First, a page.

Kelly: No, no, no, because I had become a master at hiding a lot of it. I would explain away bruises as like sports injuries or this or that. And you know, there was even, like, some of it, I didn't always tell my own father because I didn't want him to feel bad or feel like, Oh, well if I'm not in the house, that's why this is happening. So, yeah, I don't know if I would even say life or death. I think it was just, there was no option. There was no option. And then similar to your story, it would be until I was 24, I think it was 24 finally said, listen, if we're gonna have any form of relationship we have to go to therapy like this is just beyond toxic. And so, she agreed to go, I was cautiously optimistic and then I checked in with her maybe like the, a day or two before that appointment was supposed to be scheduled, and I made it so that I was paying for it, we did it after work, we did it in her town. A therapist I had never seen before trying to, you know, again, make sure that this was something that she would kind of have, not have no out, but I would make it very easy for her. Right. And so, I check in with her and I was like, you know, you still able to make it on Tuesday? And thank God when this conversation happened, I was not driving, I was in a passenger seat, my girlfriend at the time was driving and. She said, no, I'm not gonna be able to make it. And I said, Okay, so, I knew, I knew you're not gonna be able to make it on Tuesday or you're not gonna be able to make it ever. And before you answer that question, remember that what I said, the only way forward, the only way that we are gonna have any semblance of a relationship or shot at a relationship is if we do this, if we go to therapy. And she said, No, I'm not gonna be able to make it ever. And I said, Okay, so you understand you are walking out of my life. And she said, yep, I gotta go Kelly. And she hung up the phone, that's the last time I talked to her.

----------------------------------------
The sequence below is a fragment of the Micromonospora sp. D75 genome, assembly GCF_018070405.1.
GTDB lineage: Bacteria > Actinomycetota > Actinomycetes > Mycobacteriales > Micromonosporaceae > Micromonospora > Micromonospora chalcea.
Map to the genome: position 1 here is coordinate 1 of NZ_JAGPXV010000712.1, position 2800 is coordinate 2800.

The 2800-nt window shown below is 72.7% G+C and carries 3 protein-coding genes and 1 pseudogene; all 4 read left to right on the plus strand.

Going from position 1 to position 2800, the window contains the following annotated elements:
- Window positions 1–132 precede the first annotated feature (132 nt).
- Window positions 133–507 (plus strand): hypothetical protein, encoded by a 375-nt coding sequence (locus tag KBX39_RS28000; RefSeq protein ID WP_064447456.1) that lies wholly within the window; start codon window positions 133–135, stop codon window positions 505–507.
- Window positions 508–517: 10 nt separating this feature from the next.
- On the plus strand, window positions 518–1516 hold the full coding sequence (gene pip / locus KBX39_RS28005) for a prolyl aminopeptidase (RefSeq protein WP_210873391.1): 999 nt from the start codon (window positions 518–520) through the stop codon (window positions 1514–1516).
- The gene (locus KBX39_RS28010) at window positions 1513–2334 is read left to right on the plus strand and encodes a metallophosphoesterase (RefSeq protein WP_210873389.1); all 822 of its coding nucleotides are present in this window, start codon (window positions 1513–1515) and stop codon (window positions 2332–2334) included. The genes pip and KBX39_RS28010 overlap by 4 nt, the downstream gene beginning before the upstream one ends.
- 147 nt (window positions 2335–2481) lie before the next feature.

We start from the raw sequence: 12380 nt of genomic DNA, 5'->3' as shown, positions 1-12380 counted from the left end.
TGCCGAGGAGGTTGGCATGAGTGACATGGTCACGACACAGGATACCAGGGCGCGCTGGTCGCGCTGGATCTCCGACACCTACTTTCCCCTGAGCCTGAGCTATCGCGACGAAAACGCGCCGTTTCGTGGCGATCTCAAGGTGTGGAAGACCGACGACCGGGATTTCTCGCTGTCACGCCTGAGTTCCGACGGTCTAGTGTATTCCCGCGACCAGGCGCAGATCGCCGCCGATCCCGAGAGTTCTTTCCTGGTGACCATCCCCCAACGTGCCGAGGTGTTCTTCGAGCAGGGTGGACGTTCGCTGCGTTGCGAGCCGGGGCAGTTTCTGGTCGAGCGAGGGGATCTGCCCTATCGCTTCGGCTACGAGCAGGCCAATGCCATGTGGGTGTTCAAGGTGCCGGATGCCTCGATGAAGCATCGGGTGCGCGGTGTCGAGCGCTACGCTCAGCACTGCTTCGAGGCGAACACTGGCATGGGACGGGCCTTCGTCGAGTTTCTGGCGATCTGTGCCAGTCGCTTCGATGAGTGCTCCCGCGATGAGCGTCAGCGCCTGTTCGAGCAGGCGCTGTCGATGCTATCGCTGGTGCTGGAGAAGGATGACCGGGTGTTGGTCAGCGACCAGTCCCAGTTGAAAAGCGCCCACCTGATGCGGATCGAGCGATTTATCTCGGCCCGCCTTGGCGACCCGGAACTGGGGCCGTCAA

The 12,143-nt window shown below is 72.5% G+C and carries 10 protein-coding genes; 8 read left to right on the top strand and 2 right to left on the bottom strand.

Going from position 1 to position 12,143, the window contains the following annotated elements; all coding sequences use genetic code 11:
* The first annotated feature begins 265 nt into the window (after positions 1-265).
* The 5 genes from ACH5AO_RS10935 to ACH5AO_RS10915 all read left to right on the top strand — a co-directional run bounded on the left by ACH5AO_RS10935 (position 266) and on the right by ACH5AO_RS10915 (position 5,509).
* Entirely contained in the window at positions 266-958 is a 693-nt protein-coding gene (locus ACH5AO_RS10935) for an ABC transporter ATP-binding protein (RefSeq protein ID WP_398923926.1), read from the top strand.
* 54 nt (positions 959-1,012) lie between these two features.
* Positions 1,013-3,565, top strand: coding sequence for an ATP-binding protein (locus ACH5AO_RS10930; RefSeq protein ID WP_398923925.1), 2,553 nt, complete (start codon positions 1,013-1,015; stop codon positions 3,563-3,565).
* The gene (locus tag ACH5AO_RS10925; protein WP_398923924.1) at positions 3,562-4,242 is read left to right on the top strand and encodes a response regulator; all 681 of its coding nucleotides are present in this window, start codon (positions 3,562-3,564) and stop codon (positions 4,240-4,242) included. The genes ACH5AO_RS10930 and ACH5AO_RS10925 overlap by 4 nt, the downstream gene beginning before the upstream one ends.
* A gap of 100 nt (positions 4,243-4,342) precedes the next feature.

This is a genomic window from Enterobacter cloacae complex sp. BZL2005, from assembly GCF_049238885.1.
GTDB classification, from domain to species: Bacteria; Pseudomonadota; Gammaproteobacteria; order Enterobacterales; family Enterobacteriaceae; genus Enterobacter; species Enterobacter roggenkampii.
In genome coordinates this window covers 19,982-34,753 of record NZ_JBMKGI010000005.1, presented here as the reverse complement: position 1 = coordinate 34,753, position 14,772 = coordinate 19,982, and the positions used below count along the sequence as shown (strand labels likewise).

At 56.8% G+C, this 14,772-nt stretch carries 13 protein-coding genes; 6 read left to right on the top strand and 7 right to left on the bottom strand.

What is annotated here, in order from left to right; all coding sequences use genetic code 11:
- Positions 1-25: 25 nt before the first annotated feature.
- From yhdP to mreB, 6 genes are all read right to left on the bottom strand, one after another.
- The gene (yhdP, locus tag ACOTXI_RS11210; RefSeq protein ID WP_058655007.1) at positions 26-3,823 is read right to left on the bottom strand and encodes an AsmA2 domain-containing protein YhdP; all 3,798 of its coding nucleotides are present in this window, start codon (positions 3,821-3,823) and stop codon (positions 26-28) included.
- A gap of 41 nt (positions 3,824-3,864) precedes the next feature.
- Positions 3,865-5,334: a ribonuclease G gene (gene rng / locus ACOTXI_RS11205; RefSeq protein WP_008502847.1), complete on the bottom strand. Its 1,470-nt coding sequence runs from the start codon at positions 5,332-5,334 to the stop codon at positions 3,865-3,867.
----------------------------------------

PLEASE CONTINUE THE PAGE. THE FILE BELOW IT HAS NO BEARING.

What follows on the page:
Michael: Wow. That's so fucking heavy.

Kelly: You got heavy show. You got a heavy show.

Michael: This is true. But you know, I think about it and sometimes I hate to go to this reference ‘cuz it's an easy one to go to, but Tony Robbins and this idea of life is happening for you and not to you always comes to mind in this moment. What started to transpire? Because for me, what happened, I don't know if this was true for you or not, like, when that crossing of the line happened at 18 and I made that decision, I'm not gonna say it made my life better because I don't know that it did or it didn't, especially in that timeframe. But what did happen is I had this overwhelming like sense of freedom like it was crazy the way that I felt this weight lifted, and I'm gonna say something really dark. When my mother died, my little brother called me, he goes, Hey man, mom died. I'm like 24. And I go, Okay, cool. Have a great day. And I hung up the phone and it felt like all of the weight all of the weight of the world was lifted off of my shoulders. And so, what I'm curious about is, I think people hear conversations like this and they're just like, Oh, it's so heartbreaking, so devastating. And it's not that it's not, let's be very clear about that. But what started to happen with you from that moment? And where are you at in life and relationships and career?